Veg Seeds to Sow in February and Early Spring
What to sow in February
What seeds can I sow in February? Well there are actually quite a lot of them. You will need to adjust your sowing times according to where you live and what your local conditions. I’ve checked our local conditions. I searched for ‘frost dates’, the site I found confirmed that our last frost is at the end of April. From then on is a good time for us to harden off seedlings, ready to plant out in the garden.
This article goes hand in hand with a video of seeds to sow in February on my YouTube channel, Liz Zorab – Byther Farm. If you are short of time, skip to the bottom of page for a recap of veg seeds and links to suppliers in UK, while USA links are found within the article.
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If you are in USA, you can claim a 10% discount off seeds at MIGardener.com when you use my discount code BYTHERFARM at the checkout.
Starting Seeds With Heat
In 2019 I grew a really nice variety called Filderkraut, I really liked its taste. It’s a pointed cabbage and I gave the outer leaves to the ducks, but you could eat those. The cabbage was equally good hot and cold. It was cooked and served as a side dish, but also sliced very finely and used in a coleslaw salad. In USA, try Early Jersey Wakfield. I’m also going to try another variety called Dostenfelder Dauer.
I love red cabbage, I like it as coleslaw and I like it braised very slowly with some wine and some spices and some apples. It is frozen for use throughout the winter. I will make at least two sowings of the Red Acre – towards the end of February and then probably the end of April, so that I get two crops. In USA, a similar cabbage is Mammoth Red Rock Cabbage.
I’m still sowing All The Year Round. The first sowing in October failed miserably, however the ones in November have done fine. I will sow again now in February, because I don’t want a whole host of cauliflowers all at one time. Just a really small amount to grow three or four plants, because what am I going to do with a glut of cauliflower? I would rather have a small number to harvest over a longer period and then we will actually use them. I’m not a fan of frozen cauliflower. A staggered sowing resulting in a staggered crop is a much better idea. In USA, try a Self Blanching Cauliflower from MI Gardener.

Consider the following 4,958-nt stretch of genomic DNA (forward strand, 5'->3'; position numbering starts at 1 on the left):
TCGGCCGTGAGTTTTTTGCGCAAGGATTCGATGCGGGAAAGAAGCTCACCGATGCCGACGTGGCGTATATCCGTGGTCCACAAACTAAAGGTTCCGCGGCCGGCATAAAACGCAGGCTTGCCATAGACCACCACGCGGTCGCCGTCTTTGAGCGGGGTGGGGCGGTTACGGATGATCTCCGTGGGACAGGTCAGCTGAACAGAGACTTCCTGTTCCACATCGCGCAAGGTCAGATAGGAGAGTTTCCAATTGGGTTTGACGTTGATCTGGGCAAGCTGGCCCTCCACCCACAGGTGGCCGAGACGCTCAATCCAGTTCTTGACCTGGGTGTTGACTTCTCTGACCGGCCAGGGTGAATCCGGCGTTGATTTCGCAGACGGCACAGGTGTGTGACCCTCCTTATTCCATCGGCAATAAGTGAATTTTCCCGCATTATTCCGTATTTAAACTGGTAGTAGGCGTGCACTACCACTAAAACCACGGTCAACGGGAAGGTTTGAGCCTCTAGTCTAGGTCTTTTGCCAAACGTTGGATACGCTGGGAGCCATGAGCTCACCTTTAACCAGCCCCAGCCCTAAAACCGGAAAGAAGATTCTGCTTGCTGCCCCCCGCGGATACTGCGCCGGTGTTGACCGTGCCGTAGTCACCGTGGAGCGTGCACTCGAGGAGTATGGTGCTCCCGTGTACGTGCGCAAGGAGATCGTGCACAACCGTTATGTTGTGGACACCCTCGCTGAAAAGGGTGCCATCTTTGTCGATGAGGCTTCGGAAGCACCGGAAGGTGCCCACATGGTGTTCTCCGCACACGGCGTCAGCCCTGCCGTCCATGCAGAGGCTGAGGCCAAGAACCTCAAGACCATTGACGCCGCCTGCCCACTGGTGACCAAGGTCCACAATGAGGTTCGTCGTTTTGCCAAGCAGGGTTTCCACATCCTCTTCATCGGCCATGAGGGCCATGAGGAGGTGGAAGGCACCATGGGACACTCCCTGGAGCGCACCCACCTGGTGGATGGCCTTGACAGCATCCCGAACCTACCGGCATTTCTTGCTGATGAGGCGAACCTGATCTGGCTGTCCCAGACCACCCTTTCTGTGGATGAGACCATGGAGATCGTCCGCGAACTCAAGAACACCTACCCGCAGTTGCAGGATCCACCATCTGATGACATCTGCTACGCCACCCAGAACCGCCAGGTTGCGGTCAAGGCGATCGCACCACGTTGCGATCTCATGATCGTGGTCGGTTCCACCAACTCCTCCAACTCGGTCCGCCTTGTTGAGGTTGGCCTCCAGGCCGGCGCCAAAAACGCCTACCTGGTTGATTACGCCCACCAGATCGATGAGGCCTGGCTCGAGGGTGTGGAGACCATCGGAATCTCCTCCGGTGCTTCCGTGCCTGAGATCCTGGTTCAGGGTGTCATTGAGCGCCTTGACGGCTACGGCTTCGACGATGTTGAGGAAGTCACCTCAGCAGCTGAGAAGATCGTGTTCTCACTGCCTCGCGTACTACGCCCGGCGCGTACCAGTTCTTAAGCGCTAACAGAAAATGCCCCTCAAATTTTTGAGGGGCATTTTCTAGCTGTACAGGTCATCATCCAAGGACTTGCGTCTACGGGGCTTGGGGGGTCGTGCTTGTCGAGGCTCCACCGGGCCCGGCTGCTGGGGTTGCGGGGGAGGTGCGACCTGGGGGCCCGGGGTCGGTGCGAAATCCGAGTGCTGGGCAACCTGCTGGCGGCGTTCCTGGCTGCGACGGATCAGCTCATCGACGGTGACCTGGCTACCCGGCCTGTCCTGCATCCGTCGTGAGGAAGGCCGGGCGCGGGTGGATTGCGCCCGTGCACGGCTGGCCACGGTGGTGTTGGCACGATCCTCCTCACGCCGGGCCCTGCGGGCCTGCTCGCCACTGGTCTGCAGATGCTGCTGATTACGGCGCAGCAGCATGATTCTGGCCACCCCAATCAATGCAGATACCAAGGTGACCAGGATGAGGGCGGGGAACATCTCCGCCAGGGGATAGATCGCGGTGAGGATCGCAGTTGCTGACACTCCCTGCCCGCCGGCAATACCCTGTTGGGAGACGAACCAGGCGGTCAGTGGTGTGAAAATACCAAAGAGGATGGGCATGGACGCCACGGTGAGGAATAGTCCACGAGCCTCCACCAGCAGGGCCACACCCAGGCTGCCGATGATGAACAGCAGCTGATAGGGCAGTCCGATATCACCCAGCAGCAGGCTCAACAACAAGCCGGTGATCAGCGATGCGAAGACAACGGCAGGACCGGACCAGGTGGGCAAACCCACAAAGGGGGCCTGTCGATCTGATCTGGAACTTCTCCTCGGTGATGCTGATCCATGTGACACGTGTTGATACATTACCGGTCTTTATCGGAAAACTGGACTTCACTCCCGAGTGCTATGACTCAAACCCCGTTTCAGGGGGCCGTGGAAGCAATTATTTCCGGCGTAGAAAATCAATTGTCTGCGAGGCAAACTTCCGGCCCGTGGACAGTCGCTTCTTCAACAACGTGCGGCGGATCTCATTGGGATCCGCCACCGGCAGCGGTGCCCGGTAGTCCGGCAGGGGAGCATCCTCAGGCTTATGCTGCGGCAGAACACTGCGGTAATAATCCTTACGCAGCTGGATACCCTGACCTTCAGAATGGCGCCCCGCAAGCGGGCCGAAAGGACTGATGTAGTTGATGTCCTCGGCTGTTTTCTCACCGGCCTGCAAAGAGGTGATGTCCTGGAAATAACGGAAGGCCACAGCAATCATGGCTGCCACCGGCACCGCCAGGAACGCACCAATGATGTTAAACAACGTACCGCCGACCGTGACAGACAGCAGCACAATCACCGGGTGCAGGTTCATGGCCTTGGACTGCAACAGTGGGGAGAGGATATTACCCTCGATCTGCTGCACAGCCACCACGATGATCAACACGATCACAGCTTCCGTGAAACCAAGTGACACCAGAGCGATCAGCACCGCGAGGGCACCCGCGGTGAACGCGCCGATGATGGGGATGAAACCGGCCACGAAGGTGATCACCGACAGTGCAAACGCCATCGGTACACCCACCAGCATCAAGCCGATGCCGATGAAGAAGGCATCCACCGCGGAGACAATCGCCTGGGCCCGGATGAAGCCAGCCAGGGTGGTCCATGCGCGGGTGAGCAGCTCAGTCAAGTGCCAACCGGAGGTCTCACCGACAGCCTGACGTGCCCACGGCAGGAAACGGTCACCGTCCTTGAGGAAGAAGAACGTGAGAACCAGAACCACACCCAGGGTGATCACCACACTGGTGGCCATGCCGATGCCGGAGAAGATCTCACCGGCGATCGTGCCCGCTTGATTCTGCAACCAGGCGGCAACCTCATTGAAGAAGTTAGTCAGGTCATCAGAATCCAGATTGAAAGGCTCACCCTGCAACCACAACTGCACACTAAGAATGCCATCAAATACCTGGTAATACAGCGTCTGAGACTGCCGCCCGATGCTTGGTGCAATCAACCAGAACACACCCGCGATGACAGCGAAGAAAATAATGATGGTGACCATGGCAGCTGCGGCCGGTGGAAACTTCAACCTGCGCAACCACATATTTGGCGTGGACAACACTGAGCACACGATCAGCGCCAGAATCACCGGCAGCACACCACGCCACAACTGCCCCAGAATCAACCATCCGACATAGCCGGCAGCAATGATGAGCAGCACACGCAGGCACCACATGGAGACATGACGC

Giant Prague Improved. I don’t start this now as I don’t have a heat source for seeds. I will wait a little bit, but if you have the warmth you can do that.
Last year I grew like a salad celery, one that you can just to eat the stalk. This year I’m going back to one that I’ve grown before which is called Celery Red Soup and the stalks have a purple-red tinge to them. I find the taste incredibly strong. Much too strong just to eat a stick raw, but in soups and vegetable stock it was absolutely wonderful. In USA, Pink Plume celery is similar.
I’m growing an awful lot of leeks this year and again I will be growing a lot different varieties, like Musselburgh, I will be staggering their sowing periods so that I can harvest them over a really long period during the winter. In 2019 I grew loads of leeks and then I gave loads them away and I didn’t actually plant enough for us! I like the mild oniony taste of leeks in a lot of food. I like them as a side dish and I also like leeks in stews and soups. During winter I thrive on soup and on stew, so for me it’s worth growing the extra leeks. In USA, try Large American Flag leeks, which I have grown very successfully in our garden in the equivalent of zone 8.